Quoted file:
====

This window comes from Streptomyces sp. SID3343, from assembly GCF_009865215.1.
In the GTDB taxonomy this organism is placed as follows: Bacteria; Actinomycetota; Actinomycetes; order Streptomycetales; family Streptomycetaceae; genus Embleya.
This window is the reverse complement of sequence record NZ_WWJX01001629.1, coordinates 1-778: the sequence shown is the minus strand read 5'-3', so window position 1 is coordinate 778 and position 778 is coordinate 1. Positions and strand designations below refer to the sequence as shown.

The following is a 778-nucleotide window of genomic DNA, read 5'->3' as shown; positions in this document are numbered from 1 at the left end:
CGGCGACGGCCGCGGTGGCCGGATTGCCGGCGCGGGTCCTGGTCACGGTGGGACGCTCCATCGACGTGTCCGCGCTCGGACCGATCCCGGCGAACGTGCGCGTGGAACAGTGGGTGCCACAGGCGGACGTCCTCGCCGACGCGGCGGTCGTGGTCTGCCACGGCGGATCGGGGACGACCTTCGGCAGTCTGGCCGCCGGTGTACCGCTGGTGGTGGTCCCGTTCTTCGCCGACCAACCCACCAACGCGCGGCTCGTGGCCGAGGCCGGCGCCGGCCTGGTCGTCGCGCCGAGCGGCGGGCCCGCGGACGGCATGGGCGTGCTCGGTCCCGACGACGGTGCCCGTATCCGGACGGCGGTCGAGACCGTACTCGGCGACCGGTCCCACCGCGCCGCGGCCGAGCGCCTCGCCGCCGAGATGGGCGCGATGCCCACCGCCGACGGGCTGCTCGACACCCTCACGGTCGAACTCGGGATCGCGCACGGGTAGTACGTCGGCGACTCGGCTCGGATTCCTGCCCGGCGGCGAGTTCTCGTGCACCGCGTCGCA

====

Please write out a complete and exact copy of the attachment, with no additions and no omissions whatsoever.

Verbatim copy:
This window comes from Streptomyces sp. SID3343, from assembly GCF_009865215.1.
In the GTDB taxonomy this organism is placed as follows: Bacteria; Actinomycetota; Actinomycetes; order Streptomycetales; family Streptomycetaceae; genus Embleya.
This window is the reverse complement of sequence record NZ_WWJX01001629.1, coordinates 1-778: the sequence shown is the minus strand read 5'-3', so window position 1 is coordinate 778 and position 778 is coordinate 1. Positions and strand designations below refer to the sequence as shown.

The following is a 778-nucleotide window of genomic DNA, read 5'->3' as shown; positions in this document are numbered from 1 at the left end:
CGGCGACGGCCGCGGTGGCCGGATTGCCGGCGCGGGTCCTGGTCACGGTGGGACGCTCCATCGACGTGTCCGCGCTCGGACCGATCCCGGCGAACGTGCGCGTGGAACAGTGGGTGCCACAGGCGGACGTCCTCGCCGACGCGGCGGTCGTGGTCTGCCACGGCGGATCGGGGACGACCTTCGGCAGTCTGGCCGCCGGTGTACCGCTGGTGGTGGTCCCGTTCTTCGCCGACCAACCCACCAACGCGCGGCTCGTGGCCGAGGCCGGCGCCGGCCTGGTCGTCGCGCCGAGCGGCGGGCCCGCGGACGGCATGGGCGTGCTCGGTCCCGACGACGGTGCCCGTATCCGGACGGCGGTCGAGACCGTACTCGGCGACCGGTCCCACCGCGCCGCGGCCGAGCGCCTCGCCGCCGAGATGGGCGCGATGCCCACCGCCGACGGGCTGCTCGACACCCTCACGGTCGAACTCGGGATCGCGCACGGGTAGTACGTCGGCGACTCGGCTCGGATTCCTGCCCGGCGGCGAGTTCTCGTGCACCGCGTCGCA